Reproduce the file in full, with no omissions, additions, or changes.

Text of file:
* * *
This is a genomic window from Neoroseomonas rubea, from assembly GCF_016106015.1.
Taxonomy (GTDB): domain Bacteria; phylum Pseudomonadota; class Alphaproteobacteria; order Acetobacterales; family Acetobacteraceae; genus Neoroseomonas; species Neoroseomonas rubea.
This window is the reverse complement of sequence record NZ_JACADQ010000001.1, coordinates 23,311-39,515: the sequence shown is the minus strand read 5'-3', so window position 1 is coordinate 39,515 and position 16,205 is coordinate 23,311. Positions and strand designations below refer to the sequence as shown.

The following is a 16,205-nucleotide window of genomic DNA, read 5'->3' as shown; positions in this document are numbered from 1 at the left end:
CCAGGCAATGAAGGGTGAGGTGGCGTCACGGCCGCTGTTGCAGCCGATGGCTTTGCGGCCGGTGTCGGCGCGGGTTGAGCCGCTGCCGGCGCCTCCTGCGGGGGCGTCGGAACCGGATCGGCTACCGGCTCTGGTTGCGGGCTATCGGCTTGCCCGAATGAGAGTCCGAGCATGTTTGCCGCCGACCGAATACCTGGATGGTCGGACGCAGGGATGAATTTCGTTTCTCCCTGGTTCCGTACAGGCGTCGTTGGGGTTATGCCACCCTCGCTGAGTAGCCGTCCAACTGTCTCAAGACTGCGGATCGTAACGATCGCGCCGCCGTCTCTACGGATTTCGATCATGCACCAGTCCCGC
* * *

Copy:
This is a genomic window from Neoroseomonas rubea, from assembly GCF_016106015.1.
Taxonomy (GTDB): domain Bacteria; phylum Pseudomonadota; class Alphaproteobacteria; order Acetobacterales; family Acetobacteraceae; genus Neoroseomonas; species Neoroseomonas rubea.
This window is the reverse complement of sequence record NZ_JACADQ010000001.1, coordinates 23,311-39,515: the sequence shown is the minus strand read 5'-3', so window position 1 is coordinate 39,515 and position 16,205 is coordinate 23,311. Positions and strand designations below refer to the sequence as shown.

The following is a 16,205-nucleotide window of genomic DNA, read 5'->3' as shown; positions in this document are numbered from 1 at the left end:
CCAGGCAATGAAGGGTGAGGTGGCGTCACGGCCGCTGTTGCAGCCGATGGCTTTGCGGCCGGTGTCGGCGCGGGTTGAGCCGCTGCCGGCGCCTCCTGCGGGGGCGTCGGAACCGGATCGGCTACCGGCTCTGGTTGCGGGCTATCGGCTTGCCCGAATGAGAGTCCGAGCATGTTTGCCGCCGACCGAATACCTGGATGGTCGGACGCAGGGATGAATTTCGTTTCTCCCTGGTTCCGTACAGGCGTCGTTGGGGTTATGCCACCCTCGCTGAGTAGCCGTCCAACTGTCTCAAGACTGCGGATCGTAACGATCGCGCCGCCGTCTCTACGGATTTCGATCATGCACCAGTCCCGC